Felix Haynes examines the policies of presidents George W. Bush, Barack Obama and Donald Trump.
On September 11, 2001, terrorists legally admitted to the United States killed 2,977 and wounded 304 people by hijacking and crashing four airliners. Since then, the legal admission of those terrorists has provoked major dissension about how to structure U.S. immigration policy to protect us.
That dissension has continued to this day.
During the 1980s and 1990s, laws were enacted that deemed family reunification an immigration mainstay. Procedures to admit professional and technical workers temporarily to fill positions for which the supply of qualified American workers was insufficient were passed, but no such program was established to legalize the many migrant workers crossing the Mexican border illegally to fill the unmet needs of growers in states such as Florida, Texas, and California. In 1986, Congress provided a path to citizenship for undocumented workers who entered the U.S. before January 1, 1982.
But the impact of the growers’ need for labor caused a great increase in the number of undocumented immigrants crossing the Mexican border, and those numbers caused many to campaign for a temporary workers’ program and a path to U.S. citizenship.
In 2005, then-President George W. Bush proposed comprehensive immigration legislation which included a path to American citizenship for undocumented workers. But a groundswell of national Republican-led opposition, fueled by a desire to control the growth of undocumented agricultural workers and to secure our borders first, killed the bill. Congress subsequently provided funding to construct a wall across the 1,200-mile border between the U.S. and Mexico. The project had been started, but not completed, when Bush left office.
Barack Obama’s presidency saw administration proposals for comprehensive immigration legislation, including a path to citizenship. But besides executive orders supporting the children of undocumented immigrants who had gained citizenship by being born here, and a great influx of children sent alone across the border by their parents, no new immigration laws were passed. Republicans charged that the Obama administration was not enforcing immigration law, allowing undocumented immigrants to cross the border at will in the hopes of building the voting base of the Democrat party.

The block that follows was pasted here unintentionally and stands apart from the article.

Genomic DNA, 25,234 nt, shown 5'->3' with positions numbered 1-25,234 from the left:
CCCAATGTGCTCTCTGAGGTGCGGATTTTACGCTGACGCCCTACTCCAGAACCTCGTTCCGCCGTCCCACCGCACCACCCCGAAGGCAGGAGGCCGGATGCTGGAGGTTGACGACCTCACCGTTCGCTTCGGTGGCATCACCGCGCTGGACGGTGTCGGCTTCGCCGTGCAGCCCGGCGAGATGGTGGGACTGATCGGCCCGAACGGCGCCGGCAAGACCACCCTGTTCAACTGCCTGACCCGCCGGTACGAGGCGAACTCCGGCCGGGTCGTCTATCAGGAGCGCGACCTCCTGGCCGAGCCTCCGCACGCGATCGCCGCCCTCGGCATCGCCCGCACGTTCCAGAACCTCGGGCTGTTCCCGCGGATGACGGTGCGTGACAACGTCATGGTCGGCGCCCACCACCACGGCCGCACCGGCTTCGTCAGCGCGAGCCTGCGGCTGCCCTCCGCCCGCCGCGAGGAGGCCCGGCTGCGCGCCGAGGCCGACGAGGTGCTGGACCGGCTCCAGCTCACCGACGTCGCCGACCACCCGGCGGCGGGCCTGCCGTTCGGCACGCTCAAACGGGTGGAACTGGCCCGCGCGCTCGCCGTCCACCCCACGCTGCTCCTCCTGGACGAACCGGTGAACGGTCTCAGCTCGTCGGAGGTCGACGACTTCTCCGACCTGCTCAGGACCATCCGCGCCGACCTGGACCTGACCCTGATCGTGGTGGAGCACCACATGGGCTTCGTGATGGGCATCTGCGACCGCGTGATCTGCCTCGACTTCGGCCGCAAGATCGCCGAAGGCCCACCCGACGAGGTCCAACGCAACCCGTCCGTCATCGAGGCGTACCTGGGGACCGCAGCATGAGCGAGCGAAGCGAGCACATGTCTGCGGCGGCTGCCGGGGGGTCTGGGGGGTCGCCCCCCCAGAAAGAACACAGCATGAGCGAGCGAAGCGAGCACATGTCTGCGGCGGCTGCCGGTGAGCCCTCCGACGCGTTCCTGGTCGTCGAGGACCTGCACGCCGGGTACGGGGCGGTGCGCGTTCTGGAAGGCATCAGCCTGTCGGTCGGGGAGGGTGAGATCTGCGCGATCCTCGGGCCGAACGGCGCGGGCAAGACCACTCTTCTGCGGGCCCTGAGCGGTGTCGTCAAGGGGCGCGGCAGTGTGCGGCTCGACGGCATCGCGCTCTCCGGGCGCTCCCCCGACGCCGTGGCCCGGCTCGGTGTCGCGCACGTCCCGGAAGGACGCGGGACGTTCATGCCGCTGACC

Donald Trump made immigration policy a mainstay of his campaign for the presidency. Picking up the decade-long Republican argument about securing the border first, he insisted that border security must be our top priority. He would address this issue by calling for the construction of a wall between the U.S. and Mexico and for “extreme vetting” of temporary immigrants from seven Middle Eastern countries previously identified by the Obama administration as being “countries of concern” under the Visa Waiver Program Improvement and Terrorist Travel Prevention Act of 2015. Within the U.S., Trump would deport undocumented immigrants, focusing on those who have either committed or been convicted of crimes.
Since Trump was elected, he has attempted to implement his immigration proposals. Although some of his proposals have met with success, others were met with Democrats’ resistance and the issuance of temporary legal injunctions preventing him from implementing them.
The central themes of the opposition to Trump’s immigration proposals include the human factor, the harm done to an estimated 12 to 20 million undocumented U.S. residents by sending them back to their country of origin, and to those from the seven countries targeted for “extreme vetting.” The Observer’s April 21 edition contained a well-written article by reporter Daniel Figueroa examining that human factor.
At the other end of the policy spectrum, our April 7 edition included a column I wrote which compared Bush’s and Obama’s policies and posed the question: “How far is the United States willing to go to protect Americans from further attacks?”
Trump has posed multiple answers to that question, and his election has provided at least some mandate for him to implement them. But his opposition has certainly slowed the implementation of his proposals, and we await the development of final answers to that question by the three co-equal branches of our American government: Congress, President Trump, and the Courts.
Felix Haynes is a co-owner of the Plant City Times & Observer.